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On women’s equality, Govt must lead from the front
A century after it was established, and decades after it was first marked in this country, there is still widespread confusion about International Women’s Day. In some quarters it is misunderstood as a more generalised version of Mother’s Day; elsewhere there are misplaced complaints about its unfairness and the need for an International Men’s Day.
International Women’s Day in fact commemorates the centuries-long struggle for women to achieve the right to be treated equally with men. In this country, many women and organisations have fought that battle, and it is fitting that they should be honoured as they mark IWD this weekend. But—as they will be the first to admit—just as Emancipation did not mean the end of racial prejudice or discrimination, the fact is that although on paper women may have attained equal rights, the struggle is not over by any means.
In T&T, women have made striking use of access to education, and in some fields are outnumbering men. Women have attained the highest offices in the land. But still the lowest earners, the poorest of the poor and the victims of domestic abuse are likely to be women. Too often when women have achieved success, it has been in spite of obstacles put in their way, and not because they were always given the support and recognition they deserved.
Women still have to succeed in the face of personal and institutionalised discrimination, stereotyping and bullying. They bear a disproportionate share of the responsibility for taking care of children and supporting them financially. Women do far more than their fair share of housework. And in a society born out of the violence of slavery, and where that violence is still entrenched, very often it is women who suffer at the hands of men who regard them as little more than servants or personal property.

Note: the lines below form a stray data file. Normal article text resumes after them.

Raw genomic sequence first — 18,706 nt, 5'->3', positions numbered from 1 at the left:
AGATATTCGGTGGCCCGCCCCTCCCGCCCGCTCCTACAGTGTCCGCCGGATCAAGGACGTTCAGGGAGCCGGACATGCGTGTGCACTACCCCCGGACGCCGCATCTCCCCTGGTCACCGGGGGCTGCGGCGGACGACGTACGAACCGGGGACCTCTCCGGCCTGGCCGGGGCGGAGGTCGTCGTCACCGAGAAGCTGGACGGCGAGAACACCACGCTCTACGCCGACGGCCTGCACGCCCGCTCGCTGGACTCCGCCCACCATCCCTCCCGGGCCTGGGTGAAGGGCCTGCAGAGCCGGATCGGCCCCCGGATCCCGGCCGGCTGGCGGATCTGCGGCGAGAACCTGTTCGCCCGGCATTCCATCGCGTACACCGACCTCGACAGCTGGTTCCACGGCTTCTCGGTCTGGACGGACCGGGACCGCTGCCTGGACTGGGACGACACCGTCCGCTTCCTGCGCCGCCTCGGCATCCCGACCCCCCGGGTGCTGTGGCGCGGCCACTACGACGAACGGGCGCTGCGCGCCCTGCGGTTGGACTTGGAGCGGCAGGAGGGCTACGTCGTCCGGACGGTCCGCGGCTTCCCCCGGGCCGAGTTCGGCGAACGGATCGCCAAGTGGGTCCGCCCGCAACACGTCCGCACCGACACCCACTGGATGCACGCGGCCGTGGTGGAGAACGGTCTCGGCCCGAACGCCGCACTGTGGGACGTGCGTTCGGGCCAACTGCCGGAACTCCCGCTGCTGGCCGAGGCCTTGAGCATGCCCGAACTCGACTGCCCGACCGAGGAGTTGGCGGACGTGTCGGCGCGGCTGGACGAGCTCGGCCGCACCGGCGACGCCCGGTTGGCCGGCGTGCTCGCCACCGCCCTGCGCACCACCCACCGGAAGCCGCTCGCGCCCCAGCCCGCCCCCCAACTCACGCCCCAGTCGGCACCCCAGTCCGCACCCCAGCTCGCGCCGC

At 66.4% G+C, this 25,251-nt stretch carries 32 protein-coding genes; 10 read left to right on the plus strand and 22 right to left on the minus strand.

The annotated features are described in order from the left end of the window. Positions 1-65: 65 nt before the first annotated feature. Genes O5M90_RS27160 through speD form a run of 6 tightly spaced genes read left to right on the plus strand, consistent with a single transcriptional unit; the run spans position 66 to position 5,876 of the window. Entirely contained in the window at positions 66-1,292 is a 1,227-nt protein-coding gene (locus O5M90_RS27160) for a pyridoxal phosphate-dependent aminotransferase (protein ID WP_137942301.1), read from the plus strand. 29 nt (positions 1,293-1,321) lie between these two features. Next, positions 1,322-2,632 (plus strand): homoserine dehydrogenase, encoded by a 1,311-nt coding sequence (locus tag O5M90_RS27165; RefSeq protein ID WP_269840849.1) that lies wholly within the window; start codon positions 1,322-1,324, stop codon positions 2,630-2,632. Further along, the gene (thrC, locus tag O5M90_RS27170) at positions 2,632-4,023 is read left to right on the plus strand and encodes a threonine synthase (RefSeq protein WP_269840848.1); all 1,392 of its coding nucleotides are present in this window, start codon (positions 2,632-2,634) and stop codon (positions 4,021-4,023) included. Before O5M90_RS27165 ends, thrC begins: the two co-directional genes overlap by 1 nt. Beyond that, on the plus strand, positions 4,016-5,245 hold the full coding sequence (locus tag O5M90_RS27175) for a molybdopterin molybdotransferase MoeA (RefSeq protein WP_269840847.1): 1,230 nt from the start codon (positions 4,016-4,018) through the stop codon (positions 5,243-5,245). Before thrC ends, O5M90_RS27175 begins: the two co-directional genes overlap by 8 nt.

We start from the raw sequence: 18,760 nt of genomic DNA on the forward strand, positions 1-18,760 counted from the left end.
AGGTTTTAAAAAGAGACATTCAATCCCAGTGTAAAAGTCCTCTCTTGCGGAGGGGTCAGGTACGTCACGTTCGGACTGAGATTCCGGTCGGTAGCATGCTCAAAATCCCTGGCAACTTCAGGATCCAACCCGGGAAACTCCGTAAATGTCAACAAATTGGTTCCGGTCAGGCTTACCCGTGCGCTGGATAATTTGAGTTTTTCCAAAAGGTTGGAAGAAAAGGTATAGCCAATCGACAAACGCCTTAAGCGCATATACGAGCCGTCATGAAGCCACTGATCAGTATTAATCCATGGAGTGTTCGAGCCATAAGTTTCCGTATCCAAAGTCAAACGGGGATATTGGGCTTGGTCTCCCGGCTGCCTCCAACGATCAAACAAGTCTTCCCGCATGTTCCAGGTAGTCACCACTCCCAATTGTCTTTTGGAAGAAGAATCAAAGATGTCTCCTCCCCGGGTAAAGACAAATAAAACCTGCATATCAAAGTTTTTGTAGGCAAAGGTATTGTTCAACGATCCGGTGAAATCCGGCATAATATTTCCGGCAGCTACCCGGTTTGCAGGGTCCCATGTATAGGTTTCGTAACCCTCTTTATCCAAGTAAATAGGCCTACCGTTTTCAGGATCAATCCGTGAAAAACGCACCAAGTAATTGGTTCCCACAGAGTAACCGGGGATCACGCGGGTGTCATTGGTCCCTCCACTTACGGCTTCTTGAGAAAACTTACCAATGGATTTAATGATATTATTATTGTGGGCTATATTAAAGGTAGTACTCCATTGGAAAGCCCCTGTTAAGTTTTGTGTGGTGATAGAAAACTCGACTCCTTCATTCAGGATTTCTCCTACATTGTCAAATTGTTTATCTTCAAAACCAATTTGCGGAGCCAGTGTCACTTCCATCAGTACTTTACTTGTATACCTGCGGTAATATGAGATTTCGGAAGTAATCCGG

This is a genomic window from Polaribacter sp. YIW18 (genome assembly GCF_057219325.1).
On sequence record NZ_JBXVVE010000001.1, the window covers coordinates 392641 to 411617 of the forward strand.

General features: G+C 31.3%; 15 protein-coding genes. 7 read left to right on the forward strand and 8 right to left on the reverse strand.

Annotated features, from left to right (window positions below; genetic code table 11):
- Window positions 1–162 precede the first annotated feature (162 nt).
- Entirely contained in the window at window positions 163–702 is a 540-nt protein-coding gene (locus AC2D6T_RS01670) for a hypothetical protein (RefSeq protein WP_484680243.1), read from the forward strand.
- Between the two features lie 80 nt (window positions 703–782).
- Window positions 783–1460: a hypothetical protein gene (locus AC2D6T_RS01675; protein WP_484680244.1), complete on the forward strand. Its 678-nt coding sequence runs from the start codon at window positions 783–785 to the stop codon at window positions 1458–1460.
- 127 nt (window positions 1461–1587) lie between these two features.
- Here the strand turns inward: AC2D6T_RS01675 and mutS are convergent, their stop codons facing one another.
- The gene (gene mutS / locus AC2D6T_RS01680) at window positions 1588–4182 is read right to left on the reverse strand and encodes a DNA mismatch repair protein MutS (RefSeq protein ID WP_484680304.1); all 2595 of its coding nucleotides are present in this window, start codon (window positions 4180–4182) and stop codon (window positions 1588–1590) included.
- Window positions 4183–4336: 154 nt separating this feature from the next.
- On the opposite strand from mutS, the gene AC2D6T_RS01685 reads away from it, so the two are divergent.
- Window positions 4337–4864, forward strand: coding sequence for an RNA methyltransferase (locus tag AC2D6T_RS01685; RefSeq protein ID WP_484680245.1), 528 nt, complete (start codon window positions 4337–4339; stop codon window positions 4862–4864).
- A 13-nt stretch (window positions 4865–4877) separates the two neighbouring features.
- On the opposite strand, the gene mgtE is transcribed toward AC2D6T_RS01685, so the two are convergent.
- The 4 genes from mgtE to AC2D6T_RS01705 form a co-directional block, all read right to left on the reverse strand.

Despite the outstanding examples of successful women, including political figures, succeeding governments have not always done as much as they should to break down the walls of gender discrimination, and despite being led by a woman, the current administration needs to move faster to avoid letting down women in the same way.
It is now almost 30 years since a gender policy was first mooted, and in the meantime other countries in the region have drafted, debated and accepted such policies. In T&T, however, there have been numerous drafts, controversies, consultations—and yet, decades on, there is no policy in place.
The policy and supporting legislation, which will give stakeholders the autonomy they are seeking in several areas—such as reproductive rights, marriage age consent, equity in the workplace (women continue to be paid less for jobs of equal worth)—is nowhere close to being adopted. It does not bode well, either, that the Gender Affairs Minister is reticent on the topic and does not appear to consider it a priority. Startlingly, her IWD message did not contain a single reference to the policy.
The time has come for the Government to lead from the front and act on key issues affecting women, rather than paying lip service to them at times like this every year.
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